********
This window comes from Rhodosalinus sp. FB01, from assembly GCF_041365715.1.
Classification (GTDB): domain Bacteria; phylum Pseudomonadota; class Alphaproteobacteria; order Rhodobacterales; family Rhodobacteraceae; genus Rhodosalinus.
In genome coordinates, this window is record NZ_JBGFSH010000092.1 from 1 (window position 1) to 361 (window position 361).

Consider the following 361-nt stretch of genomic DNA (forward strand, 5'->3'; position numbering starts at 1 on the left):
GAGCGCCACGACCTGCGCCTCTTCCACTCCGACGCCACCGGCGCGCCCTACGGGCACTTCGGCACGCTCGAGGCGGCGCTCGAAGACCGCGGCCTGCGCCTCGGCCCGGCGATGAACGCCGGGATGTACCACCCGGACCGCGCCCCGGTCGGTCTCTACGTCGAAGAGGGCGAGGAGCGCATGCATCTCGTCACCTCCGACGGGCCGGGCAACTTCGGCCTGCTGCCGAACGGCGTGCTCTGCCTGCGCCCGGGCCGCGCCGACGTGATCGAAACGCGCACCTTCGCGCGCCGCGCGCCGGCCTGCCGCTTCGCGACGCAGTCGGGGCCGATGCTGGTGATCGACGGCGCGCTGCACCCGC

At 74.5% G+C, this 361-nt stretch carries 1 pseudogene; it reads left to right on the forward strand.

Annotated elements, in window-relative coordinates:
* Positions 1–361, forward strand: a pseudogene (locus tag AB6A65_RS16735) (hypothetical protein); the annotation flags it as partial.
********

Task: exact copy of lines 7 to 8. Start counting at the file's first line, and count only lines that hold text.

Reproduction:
Annotated elements, in window-relative coordinates:
* Positions 1–361, forward strand: a pseudogene (locus tag AB6A65_RS16735) (hypothetical protein); the annotation flags it as partial.